Cumulative GPA

Year 1 Year 2 Year 3 Year 4

-0.07

[-0.12, -0.03]

-0.06

[-0.12, 0]

-0.05

[-0.11, 0.01]

-0.04

[-0.09, 0.02]

Retention

to year 2 to year 3 to year 4
-15.02% -12.27% -8.24%

Graduation

6-year grad years to grad
-10.70%

These tables represent the random-effects, meta-analytic results of the set of linear regressions (for GPA and time to graduation) and logistic regressions (for retention and six-year graduation) used to explain the outcomes in terms of living situation and the control variables. In other words, there is an overall 

detriment to moving off-campus during the first academic year compared to FTFTF who live off-campus their entire first year and consequently an even greater detriment compared to FTFTF who complete their first academic year on campus. 

FTFTF who break their Housing leases early and move off-campus score an average of 0.07 points lower on their first-year cumulative GPA than do FTFTF who live off-campus their entire first year. This difference amounts to 0.20 (or 0.13 + 0.07) when the comparison is to FTFTF who complete their first academic year on campus. The confidence interval of the estimate of the difference shown in brackets shows the limits of the interval within which most students would fall. By the end of the fourth year, the difference shrinks to 0.04 and becomes non-significant. Retention rates are also lower for students who break their Housing leases, but there is some recovery by the fall of the fourth year. Six-year graduation rates are 10.70 percentage points lower, and there is no significant difference in time to graduation.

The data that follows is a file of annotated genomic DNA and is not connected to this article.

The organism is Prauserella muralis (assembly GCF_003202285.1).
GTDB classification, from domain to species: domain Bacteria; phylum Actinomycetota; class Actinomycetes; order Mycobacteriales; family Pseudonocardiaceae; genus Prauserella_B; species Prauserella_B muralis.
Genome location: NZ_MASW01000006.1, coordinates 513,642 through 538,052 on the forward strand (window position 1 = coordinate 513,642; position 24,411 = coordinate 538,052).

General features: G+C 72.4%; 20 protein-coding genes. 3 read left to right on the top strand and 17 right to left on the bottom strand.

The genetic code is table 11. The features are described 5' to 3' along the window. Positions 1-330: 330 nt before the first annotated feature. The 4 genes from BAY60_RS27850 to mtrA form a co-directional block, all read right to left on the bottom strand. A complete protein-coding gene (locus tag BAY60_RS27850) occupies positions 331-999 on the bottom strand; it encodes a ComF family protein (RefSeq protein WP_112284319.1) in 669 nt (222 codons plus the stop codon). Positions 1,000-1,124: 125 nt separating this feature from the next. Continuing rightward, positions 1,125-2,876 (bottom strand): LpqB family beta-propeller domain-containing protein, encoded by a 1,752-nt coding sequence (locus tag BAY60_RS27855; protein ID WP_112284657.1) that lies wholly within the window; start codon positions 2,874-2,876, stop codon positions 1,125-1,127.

Limitations 

As these analyses were conducted on a subset of the data used in the achievement and persistence analyses, the same limitations apply. 

Factors that Mitigate Obstacles to Achievement and Persistence 

Summary 

The Building Business Leaders (BBL) Academic Residential Community (ARC) succeeds in mitigating the achievement gap between first-generation, racial/ethnic minority students in the ARC and other students applying to the College of Business. 

Background 

The landscape of the university has changed significantly in the last twenty years with an influx of first-generation students (i.e., students whose parents do not have four-year college degrees). This influx has been explained by the increase in student financial aid packages awarded and open admissions policies (Próspero & Vohra-Gupta, 2007). First-generation students tend to come from low-income families, have lower high school GPAs and lower ACT/SAT scores, have received inadequate advising, lack sufficient information about college, take more remedial coursework in the first year of college, and less involved in extracurricular activities compared to their continuing-generation peers (Choy, 2001). Although financial aid is available to students with financial need, it is often not enough to cover the cost of attendance. Without adequate support, financial burdens make it difficult for low-income, first-generation students to complete their degrees (Kuh, Pace, & Verper, 1997). By providing a cultural support network for first-generation students through academic, financial, and social resources of the institution, first-generation students can be better integrated socially and academically, which may lead to greater academic success (Próspero & Vohra-Gupta, 2007). Living-learning communities, i.e., ARCs, have shown some success in supporting first generation minority students through their critical first academic year (Kuh, 2007). 

The Data